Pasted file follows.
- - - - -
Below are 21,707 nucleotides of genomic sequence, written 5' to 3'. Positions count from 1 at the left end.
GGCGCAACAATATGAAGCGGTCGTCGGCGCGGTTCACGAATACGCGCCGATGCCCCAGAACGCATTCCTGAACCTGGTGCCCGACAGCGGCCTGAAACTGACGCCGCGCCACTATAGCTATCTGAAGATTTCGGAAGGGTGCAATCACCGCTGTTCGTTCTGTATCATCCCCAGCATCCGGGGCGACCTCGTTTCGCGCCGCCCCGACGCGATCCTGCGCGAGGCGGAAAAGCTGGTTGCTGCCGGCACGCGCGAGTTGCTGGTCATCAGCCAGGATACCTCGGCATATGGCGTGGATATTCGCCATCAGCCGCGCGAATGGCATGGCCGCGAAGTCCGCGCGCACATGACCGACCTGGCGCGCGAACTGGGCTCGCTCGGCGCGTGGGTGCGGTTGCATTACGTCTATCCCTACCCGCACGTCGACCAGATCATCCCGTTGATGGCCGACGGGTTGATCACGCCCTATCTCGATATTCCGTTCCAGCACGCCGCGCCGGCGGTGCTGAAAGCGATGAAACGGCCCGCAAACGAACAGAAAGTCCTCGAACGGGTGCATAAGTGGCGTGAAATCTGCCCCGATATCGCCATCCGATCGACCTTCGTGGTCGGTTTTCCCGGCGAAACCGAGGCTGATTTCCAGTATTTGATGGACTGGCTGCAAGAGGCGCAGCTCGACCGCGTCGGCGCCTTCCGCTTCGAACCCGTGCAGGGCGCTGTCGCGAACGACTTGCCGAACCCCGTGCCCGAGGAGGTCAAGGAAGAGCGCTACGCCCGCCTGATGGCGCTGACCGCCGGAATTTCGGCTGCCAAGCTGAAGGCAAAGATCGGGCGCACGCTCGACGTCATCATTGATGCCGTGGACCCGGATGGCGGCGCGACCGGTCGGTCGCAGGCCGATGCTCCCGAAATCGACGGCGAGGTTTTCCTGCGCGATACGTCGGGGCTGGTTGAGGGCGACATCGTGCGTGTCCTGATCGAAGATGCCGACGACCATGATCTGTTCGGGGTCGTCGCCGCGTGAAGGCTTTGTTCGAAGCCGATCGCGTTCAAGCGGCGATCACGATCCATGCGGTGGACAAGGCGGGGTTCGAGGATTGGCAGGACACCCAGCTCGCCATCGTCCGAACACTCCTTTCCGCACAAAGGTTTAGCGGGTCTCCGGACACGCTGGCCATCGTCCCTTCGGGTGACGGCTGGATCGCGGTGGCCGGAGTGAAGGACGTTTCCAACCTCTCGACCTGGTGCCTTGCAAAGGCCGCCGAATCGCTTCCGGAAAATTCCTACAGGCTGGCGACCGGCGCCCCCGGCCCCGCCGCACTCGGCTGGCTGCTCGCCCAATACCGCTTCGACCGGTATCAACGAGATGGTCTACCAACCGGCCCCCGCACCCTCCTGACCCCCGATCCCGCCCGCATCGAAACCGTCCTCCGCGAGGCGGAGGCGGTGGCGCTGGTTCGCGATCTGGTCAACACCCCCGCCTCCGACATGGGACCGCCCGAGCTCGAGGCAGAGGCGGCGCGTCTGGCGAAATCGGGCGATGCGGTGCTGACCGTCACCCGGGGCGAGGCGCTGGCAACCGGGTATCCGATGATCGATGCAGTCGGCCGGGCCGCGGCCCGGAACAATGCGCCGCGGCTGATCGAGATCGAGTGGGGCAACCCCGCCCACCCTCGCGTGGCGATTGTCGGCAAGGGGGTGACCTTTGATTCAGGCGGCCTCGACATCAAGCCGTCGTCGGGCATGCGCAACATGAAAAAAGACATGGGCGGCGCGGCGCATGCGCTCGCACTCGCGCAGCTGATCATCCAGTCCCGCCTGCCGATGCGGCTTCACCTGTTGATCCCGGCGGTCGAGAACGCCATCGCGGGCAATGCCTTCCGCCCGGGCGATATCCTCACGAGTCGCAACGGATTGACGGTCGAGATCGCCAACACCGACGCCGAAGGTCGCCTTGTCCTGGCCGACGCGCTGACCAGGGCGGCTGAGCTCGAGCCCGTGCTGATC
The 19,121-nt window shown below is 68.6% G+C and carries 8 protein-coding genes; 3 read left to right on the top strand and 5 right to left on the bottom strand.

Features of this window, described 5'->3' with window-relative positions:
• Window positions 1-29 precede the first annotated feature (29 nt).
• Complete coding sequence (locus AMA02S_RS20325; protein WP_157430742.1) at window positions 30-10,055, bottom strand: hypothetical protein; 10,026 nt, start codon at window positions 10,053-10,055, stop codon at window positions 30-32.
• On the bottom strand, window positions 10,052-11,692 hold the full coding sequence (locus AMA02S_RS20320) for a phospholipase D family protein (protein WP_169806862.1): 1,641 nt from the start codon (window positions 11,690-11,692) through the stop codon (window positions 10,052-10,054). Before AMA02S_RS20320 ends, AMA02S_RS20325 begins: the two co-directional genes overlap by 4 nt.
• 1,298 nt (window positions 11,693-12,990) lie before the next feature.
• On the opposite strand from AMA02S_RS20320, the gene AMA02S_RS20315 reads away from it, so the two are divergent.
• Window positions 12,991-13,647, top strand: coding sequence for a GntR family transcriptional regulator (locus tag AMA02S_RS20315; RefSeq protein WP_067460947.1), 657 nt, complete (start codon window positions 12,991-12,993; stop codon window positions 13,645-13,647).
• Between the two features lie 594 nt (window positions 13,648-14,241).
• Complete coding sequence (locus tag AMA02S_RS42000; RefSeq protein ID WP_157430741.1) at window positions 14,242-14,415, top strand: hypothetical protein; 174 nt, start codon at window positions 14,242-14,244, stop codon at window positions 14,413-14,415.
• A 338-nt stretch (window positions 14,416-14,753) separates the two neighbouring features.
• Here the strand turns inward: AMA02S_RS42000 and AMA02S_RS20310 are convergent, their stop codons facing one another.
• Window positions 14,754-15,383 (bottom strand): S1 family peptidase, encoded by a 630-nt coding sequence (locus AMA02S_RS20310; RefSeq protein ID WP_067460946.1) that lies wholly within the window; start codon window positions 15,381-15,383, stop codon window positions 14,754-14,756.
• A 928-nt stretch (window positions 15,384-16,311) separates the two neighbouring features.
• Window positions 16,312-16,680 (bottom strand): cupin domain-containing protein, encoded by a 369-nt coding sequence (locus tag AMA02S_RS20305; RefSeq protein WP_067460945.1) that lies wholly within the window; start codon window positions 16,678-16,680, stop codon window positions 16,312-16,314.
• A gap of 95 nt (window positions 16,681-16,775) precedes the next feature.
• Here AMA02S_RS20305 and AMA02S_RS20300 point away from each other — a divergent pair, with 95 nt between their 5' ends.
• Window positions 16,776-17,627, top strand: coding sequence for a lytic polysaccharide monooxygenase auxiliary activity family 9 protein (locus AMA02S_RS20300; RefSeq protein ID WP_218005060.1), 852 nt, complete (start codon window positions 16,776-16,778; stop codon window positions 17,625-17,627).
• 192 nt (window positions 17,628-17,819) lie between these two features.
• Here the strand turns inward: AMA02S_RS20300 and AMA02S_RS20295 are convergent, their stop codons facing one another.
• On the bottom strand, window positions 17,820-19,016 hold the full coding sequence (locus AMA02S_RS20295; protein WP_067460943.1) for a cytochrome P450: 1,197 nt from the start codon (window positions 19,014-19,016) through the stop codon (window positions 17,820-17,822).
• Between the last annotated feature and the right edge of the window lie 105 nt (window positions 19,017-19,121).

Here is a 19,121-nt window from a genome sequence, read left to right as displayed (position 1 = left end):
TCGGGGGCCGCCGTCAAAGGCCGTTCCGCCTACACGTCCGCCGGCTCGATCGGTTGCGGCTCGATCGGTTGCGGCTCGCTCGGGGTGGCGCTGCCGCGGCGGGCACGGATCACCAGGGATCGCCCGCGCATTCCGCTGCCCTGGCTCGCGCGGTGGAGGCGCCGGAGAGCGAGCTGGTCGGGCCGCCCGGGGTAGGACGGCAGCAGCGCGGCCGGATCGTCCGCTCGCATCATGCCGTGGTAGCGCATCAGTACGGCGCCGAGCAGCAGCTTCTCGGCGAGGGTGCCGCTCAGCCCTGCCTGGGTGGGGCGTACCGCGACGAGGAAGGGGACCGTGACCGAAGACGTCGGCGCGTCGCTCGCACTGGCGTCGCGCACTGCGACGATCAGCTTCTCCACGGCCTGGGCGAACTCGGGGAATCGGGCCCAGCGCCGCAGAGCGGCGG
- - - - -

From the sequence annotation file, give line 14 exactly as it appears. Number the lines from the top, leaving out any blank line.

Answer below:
• Here the strand turns inward: AMA02S_RS42000 and AMA02S_RS20310 are convergent, their stop codons facing one another.